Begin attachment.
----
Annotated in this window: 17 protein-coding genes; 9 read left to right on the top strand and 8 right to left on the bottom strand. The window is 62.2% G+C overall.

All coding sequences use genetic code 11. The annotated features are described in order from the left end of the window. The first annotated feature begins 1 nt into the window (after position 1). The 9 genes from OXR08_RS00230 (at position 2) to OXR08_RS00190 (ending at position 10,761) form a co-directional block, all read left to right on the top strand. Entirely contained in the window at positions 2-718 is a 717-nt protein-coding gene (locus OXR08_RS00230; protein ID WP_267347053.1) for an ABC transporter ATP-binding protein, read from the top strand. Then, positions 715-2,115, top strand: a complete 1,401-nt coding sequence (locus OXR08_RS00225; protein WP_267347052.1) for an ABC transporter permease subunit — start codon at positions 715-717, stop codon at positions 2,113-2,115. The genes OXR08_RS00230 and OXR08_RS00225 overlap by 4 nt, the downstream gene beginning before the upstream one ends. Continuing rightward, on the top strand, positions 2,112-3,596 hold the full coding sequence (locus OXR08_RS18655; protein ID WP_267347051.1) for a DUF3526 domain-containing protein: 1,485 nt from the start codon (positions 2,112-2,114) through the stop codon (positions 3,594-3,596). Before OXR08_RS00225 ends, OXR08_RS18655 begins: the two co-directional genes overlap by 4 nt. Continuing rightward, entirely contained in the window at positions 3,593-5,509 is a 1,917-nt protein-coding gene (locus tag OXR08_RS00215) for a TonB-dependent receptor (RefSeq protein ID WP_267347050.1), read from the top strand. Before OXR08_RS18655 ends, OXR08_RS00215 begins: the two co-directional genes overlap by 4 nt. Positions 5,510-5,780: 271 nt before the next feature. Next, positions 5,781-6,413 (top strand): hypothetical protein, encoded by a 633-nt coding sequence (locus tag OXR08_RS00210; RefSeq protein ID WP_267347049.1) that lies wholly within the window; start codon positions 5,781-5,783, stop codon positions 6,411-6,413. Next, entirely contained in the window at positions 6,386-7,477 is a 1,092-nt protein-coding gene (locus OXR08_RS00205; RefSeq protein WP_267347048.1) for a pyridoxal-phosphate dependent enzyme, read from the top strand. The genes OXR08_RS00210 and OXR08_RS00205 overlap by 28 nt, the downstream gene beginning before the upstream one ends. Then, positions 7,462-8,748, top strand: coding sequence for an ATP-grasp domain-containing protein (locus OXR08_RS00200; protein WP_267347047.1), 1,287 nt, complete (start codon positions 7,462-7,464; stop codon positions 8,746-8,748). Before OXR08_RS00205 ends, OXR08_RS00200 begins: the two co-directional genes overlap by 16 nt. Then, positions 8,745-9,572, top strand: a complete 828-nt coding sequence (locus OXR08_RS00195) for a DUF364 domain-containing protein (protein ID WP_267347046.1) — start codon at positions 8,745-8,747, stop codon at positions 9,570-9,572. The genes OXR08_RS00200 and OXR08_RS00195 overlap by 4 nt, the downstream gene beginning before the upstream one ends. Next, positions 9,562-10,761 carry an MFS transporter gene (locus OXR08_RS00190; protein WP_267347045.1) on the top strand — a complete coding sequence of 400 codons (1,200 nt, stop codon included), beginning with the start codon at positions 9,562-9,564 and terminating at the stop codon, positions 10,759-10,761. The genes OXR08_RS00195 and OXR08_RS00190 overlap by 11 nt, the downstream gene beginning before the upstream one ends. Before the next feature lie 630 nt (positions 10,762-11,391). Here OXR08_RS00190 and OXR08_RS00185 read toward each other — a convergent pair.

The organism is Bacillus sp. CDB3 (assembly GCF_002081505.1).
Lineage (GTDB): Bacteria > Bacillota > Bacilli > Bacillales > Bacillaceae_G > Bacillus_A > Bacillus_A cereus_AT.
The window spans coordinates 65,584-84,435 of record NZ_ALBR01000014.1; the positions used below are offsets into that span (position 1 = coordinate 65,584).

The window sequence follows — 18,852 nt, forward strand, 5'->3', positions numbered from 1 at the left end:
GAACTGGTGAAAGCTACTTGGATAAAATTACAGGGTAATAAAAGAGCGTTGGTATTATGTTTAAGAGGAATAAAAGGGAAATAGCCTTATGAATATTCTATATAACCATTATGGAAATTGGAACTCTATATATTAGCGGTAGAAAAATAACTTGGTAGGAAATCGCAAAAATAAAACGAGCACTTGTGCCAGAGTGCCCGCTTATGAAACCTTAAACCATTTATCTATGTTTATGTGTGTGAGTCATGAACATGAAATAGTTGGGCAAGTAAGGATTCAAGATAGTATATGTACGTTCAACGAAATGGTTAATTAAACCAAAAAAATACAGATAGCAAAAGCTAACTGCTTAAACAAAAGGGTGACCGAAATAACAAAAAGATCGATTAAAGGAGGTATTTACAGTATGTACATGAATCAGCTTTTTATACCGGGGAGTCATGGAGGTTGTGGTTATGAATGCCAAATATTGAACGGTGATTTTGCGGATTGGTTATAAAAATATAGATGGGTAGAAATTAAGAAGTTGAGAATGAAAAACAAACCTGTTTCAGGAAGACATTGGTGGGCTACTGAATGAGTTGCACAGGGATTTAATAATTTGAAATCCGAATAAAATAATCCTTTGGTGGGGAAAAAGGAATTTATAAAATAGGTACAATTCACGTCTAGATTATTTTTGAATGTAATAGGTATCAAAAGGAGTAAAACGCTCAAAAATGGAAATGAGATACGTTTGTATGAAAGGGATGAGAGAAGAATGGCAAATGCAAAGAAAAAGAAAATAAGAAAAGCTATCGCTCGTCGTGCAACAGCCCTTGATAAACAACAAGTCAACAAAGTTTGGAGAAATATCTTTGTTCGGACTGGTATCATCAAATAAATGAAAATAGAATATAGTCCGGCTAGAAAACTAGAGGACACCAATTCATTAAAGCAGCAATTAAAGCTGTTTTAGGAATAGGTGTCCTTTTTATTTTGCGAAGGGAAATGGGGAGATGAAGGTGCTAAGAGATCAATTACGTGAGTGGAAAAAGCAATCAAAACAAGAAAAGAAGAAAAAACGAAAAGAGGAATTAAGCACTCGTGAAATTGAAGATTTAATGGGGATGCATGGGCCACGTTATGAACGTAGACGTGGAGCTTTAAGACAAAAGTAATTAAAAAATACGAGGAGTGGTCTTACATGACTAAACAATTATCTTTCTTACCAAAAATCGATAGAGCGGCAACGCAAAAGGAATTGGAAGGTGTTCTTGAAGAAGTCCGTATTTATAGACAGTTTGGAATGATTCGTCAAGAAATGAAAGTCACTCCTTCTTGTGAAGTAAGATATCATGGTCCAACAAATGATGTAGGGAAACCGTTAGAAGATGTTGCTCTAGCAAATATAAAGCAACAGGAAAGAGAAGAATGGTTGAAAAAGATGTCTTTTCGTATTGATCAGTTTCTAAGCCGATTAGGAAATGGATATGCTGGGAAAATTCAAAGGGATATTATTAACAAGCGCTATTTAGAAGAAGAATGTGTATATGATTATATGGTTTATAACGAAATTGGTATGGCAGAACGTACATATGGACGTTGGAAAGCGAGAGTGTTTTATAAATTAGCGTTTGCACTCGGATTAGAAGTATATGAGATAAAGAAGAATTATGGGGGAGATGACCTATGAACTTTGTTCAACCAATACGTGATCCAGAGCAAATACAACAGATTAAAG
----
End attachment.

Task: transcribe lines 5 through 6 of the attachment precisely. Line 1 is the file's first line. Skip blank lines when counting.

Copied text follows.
The window spans coordinates 65,584-84,435 of record NZ_ALBR01000014.1; the positions used below are offsets into that span (position 1 = coordinate 65,584).

The window sequence follows — 18,852 nt, forward strand, 5'->3', positions numbered from 1 at the left end: